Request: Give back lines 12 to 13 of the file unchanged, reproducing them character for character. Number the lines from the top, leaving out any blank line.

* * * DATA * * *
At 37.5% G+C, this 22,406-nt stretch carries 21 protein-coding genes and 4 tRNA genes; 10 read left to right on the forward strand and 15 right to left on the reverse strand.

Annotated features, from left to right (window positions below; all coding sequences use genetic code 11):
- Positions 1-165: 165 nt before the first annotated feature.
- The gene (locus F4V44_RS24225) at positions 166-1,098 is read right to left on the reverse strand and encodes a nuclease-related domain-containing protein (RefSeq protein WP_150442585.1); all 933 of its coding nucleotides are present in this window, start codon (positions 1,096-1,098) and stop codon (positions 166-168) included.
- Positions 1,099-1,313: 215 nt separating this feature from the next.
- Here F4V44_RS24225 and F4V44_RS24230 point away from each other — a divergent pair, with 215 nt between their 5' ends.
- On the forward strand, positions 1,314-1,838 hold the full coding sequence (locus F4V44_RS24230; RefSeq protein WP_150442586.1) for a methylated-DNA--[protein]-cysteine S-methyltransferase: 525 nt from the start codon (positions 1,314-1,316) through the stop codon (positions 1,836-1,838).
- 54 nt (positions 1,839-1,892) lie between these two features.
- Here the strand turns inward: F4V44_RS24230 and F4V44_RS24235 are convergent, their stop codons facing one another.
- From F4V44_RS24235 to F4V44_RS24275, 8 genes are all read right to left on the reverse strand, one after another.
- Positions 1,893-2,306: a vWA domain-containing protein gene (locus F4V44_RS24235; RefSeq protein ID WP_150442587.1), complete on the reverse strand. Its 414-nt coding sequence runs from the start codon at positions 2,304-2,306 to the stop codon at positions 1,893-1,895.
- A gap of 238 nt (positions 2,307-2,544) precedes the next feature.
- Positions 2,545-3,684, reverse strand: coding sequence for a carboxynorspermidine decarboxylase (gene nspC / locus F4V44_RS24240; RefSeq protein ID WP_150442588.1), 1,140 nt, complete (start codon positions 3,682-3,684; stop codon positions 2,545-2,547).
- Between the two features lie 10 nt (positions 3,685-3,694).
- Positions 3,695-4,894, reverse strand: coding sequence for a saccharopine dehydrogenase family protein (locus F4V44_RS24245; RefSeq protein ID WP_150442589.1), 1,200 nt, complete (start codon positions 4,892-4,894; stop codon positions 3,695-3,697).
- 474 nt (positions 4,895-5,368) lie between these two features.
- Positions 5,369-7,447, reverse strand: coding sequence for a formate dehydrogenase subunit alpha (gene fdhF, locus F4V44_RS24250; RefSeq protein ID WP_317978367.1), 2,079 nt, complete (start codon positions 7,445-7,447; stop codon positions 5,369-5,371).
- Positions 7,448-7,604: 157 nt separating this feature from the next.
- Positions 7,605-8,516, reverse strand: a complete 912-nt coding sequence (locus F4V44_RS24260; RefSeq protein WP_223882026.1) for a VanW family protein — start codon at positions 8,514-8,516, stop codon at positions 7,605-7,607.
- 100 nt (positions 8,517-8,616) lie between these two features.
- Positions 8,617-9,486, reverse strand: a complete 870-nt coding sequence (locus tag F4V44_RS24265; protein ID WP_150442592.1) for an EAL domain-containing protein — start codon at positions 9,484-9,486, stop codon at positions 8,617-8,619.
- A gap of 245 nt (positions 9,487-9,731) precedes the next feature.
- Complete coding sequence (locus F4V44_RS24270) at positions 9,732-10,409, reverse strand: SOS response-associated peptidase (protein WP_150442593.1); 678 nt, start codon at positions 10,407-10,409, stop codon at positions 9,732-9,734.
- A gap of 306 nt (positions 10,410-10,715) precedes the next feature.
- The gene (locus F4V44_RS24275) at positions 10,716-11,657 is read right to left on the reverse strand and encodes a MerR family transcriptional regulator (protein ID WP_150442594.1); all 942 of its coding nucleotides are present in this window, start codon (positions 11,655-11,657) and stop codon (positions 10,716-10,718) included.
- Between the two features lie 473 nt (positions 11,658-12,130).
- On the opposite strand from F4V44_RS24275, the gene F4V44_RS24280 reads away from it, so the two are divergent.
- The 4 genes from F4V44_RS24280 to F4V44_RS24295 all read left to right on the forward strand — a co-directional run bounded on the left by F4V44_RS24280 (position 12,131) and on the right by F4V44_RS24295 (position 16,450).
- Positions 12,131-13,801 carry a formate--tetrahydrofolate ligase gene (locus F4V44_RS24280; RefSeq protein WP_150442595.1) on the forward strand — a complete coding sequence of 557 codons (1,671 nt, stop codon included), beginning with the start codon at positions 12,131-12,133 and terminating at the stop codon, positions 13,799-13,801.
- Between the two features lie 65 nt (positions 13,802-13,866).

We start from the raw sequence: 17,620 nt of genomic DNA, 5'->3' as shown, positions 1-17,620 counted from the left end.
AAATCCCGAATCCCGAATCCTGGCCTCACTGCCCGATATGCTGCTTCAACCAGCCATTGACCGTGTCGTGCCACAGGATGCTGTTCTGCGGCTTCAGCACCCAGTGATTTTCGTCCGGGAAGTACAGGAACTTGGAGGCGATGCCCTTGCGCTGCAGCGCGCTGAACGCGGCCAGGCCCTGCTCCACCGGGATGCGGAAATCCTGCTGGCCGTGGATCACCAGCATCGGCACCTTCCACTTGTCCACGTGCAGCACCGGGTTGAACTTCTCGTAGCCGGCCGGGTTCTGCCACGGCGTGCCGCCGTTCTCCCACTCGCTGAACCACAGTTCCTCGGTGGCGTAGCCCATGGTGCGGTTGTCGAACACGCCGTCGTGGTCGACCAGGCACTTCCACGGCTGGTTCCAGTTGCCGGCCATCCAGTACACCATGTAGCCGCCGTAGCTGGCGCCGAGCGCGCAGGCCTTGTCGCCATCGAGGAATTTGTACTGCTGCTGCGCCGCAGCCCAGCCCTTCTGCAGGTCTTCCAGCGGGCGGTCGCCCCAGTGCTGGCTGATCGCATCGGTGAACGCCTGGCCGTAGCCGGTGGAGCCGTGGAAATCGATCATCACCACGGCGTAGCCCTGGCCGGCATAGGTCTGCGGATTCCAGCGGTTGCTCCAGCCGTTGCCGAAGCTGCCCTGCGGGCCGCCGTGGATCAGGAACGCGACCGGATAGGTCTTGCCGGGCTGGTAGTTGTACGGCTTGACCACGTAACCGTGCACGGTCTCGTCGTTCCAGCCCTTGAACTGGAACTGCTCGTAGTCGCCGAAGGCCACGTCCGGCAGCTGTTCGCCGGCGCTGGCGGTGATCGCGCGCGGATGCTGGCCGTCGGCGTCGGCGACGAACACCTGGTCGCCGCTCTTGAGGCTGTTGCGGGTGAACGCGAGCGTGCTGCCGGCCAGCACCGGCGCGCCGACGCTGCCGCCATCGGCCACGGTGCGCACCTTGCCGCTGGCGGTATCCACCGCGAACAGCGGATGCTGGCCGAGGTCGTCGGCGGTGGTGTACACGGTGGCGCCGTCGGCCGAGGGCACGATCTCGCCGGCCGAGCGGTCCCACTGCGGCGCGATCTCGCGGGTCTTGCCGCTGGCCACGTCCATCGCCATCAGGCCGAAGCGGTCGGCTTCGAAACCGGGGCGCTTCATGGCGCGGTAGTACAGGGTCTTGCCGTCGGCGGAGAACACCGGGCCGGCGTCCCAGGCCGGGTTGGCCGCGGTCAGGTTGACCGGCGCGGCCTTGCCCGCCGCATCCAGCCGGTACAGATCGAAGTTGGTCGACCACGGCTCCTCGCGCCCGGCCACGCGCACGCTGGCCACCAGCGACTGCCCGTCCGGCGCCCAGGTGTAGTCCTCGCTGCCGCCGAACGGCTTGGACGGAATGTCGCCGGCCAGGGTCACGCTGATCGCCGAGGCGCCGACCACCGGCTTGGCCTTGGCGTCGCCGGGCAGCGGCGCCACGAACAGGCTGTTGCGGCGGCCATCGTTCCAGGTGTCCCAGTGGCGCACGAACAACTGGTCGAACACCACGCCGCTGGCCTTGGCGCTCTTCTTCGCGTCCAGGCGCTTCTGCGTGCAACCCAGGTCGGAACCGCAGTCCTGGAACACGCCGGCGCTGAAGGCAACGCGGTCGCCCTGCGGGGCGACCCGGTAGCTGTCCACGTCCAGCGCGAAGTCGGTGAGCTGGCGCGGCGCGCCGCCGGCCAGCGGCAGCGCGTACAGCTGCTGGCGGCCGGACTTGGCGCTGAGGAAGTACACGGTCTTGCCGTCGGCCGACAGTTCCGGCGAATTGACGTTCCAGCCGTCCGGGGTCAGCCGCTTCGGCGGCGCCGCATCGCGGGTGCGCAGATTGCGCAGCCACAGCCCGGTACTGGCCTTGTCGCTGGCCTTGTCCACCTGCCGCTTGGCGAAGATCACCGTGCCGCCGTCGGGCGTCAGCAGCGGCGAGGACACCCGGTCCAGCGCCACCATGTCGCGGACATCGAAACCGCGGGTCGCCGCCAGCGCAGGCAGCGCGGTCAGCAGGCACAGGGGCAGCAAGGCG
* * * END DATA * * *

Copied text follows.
- A gap of 238 nt (positions 2,307-2,544) precedes the next feature.
- Positions 2,545-3,684, reverse strand: coding sequence for a carboxynorspermidine decarboxylase (gene nspC / locus F4V44_RS24240; RefSeq protein ID WP_150442588.1), 1,140 nt, complete (start codon positions 3,682-3,684; stop codon positions 2,545-2,547).